This stone lantern, currently located at Independence Avenue east of West Basin Drive in Washington, D.C., symbolizes the cultural relationship between Japan and the U.S. after World War II.
The 360-year-old stone lantern that's use during the lighting ceremony to honor the bond between Japan and the U.S. during the Cherry Blossom Festival is getting a new home.
The lantern will be moved to a more prominent spot on the northwestern edge of the Tidal Basin.
Once the Cherry Blossom Festival ends, construction on a new plaza, which will house the Japanese lantern in its center, will begin. The plaza will look like a Zen garden, with natural boulders and a granite base.
Teresa Durkin is the senior project director at the Trust for the National Mall, a nonprofit group working on the project with the National Park Service.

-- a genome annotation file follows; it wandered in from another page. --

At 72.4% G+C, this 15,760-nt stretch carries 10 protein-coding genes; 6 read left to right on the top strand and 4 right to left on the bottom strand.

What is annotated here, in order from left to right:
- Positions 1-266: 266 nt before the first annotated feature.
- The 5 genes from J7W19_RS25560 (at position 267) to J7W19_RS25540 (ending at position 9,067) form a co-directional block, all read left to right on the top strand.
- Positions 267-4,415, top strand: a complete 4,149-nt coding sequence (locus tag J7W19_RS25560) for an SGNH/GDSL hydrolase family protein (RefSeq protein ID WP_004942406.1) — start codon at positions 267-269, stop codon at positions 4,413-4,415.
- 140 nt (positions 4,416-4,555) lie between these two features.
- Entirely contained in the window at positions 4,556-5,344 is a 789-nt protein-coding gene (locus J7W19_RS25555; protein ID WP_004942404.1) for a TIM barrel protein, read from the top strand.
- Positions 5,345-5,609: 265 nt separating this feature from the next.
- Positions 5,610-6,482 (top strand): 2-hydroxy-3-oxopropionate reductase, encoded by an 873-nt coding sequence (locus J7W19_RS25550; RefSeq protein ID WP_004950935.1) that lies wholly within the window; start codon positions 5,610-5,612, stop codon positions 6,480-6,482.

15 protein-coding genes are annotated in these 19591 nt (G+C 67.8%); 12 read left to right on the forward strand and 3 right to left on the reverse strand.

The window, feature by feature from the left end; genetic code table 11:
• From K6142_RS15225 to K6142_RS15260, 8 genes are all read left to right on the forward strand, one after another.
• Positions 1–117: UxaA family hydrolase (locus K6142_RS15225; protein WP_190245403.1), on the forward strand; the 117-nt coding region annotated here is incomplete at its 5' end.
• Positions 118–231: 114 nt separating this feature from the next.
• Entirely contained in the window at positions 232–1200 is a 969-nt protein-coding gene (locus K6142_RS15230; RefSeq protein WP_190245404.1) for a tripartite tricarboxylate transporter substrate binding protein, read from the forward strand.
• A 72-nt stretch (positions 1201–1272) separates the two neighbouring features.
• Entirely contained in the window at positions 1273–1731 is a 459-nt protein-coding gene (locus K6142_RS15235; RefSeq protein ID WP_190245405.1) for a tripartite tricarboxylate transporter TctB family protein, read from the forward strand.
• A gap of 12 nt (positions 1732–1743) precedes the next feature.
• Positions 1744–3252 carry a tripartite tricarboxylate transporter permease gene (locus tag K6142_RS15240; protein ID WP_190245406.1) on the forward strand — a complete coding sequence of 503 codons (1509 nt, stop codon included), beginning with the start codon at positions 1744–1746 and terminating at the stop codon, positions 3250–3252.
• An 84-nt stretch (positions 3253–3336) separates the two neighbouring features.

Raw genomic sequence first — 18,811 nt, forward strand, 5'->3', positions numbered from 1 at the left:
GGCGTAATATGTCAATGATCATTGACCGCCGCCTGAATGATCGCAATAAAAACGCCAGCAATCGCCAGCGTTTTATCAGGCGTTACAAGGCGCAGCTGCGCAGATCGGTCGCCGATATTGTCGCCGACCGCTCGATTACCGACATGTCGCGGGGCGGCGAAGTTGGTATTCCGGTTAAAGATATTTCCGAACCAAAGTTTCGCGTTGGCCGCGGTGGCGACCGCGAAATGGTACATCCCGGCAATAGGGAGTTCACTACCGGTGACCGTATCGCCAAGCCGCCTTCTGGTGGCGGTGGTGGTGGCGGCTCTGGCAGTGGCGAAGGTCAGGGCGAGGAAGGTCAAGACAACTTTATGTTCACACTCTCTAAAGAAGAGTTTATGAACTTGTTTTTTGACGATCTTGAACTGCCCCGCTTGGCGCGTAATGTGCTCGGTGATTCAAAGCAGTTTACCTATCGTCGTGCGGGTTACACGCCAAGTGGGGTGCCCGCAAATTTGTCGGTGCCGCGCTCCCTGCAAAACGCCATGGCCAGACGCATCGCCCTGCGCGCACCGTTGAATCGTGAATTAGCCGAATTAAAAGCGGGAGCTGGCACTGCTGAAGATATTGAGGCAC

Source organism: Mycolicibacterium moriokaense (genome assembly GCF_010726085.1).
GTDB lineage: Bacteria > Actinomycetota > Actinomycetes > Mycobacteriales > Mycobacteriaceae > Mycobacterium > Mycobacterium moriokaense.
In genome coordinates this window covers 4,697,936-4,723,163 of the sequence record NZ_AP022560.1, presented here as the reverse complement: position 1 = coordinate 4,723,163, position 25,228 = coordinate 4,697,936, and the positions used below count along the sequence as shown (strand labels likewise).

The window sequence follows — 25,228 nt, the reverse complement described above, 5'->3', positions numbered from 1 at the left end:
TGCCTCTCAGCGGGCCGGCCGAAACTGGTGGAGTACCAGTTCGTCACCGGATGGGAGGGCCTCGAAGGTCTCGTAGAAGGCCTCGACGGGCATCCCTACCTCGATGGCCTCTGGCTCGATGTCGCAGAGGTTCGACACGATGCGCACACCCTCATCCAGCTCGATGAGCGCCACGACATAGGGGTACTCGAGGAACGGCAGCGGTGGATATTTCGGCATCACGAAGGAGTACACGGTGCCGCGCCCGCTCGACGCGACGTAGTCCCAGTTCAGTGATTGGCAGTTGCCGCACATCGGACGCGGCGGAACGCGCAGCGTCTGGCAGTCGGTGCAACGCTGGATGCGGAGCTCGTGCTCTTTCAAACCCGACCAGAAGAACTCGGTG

"The designer of the plaza is Hoichi Kurisu," says Durkin. "In order to get that feeling of the hand-raked garden, he's actually going to hand-etch into the granite pavers into those lines."
Durkin says the project will give the historic lantern more prominence, and highlights the friendship between the United States and Japan.
"Right now there's nothing there around the lantern itself," she says. "It just sits on the turf. So we thought it would be a wonderful thing to create an actual plaza surrounding the lantern where people can stand and actually attend the lighting ceremony, which happens every year."
The Japanese government and the Japan Commerce Association are sponsoring the $400,000 project, which is expected to be completed by July 4.